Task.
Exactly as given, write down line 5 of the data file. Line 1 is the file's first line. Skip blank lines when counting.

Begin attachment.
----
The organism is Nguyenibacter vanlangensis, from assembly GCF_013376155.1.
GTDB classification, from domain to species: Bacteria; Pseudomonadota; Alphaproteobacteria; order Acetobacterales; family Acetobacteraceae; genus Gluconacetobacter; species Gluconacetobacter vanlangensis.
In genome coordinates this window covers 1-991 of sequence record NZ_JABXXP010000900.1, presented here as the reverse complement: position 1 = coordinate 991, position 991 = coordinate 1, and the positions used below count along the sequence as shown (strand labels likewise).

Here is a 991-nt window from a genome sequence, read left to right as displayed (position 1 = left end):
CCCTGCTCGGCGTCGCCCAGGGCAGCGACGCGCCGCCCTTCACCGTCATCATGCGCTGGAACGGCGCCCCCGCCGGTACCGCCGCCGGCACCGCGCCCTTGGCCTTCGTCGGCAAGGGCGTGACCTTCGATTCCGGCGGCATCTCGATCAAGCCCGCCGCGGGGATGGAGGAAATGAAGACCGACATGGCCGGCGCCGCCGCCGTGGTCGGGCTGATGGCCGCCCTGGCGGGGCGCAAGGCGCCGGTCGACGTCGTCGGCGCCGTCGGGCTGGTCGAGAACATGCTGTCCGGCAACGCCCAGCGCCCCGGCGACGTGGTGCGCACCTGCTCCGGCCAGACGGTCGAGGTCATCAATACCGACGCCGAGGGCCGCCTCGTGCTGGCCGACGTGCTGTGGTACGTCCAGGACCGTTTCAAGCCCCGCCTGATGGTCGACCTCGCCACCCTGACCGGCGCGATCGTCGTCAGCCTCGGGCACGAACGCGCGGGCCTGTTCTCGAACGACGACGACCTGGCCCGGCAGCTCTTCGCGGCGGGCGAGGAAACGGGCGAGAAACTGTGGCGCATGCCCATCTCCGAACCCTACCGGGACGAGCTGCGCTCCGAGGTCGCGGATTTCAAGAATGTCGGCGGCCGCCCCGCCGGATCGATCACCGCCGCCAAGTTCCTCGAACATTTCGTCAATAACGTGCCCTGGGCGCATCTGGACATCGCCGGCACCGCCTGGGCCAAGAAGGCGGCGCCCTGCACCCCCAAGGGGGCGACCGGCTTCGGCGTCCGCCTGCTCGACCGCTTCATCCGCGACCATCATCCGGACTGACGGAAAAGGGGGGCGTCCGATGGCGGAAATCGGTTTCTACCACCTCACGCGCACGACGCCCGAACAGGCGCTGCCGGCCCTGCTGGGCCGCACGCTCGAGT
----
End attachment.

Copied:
CCCTGCTCGGCGTCGCCCAGGGCAGCGACGCGCCGCCCTTCACCGTCATCATGCGCTGGAACGGCGCCCCCGCCGGTACCGCCGCCGGCACCGCGCCCTTGGCCTTCGTCGGCAAGGGCGTGACCTTCGATTCCGGCGGCATCTCGATCAAGCCCGCCGCGGGGATGGAGGAAATGAAGACCGACATGGCCGGCGCCGCCGCCGTGGTCGGGCTGATGGCCGCCCTGGCGGGGCGCAAGGCGCCGGTCGACGTCGTCGGCGCCGTCGGGCTGGTCGAGAACATGCTGTCCGGCAACGCCCAGCGCCCCGGCGACGTGGTGCGCACCTGCTCCGGCCAGACGGTCGAGGTCATCAATACCGACGCCGAGGGCCGCCTCGTGCTGGCCGACGTGCTGTGGTACGTCCAGGACCGTTTCAAGCCCCGCCTGATGGTCGACCTCGCCACCCTGACCGGCGCGATCGTCGTCAGCCTCGGGCACGAACGCGCGGGCCTGTTCTCGAACGACGACGACCTGGCCCGGCAGCTCTTCGCGGCGGGCGAGGAAACGGGCGAGAAACTGTGGCGCATGCCCATCTCCGAACCCTACCGGGACGAGCTGCGCTCCGAGGTCGCGGATTTCAAGAATGTCGGCGGCCGCCCCGCCGGATCGATCACCGCCGCCAAGTTCCTCGAACATTTCGTCAATAACGTGCCCTGGGCGCATCTGGACATCGCCGGCACCGCCTGGGCCAAGAAGGCGGCGCCCTGCACCCCCAAGGGGGCGACCGGCTTCGGCGTCCGCCTGCTCGACCGCTTCATCCGCGACCATCATCCGGACTGACGGAAAAGGGGGGCGTCCGATGGCGGAAATCGGTTTCTACCACCTCACGCGCACGACGCCCGAACAGGCGCTGCCGGCCCTGCTGGGCCGCACGCTCGAGT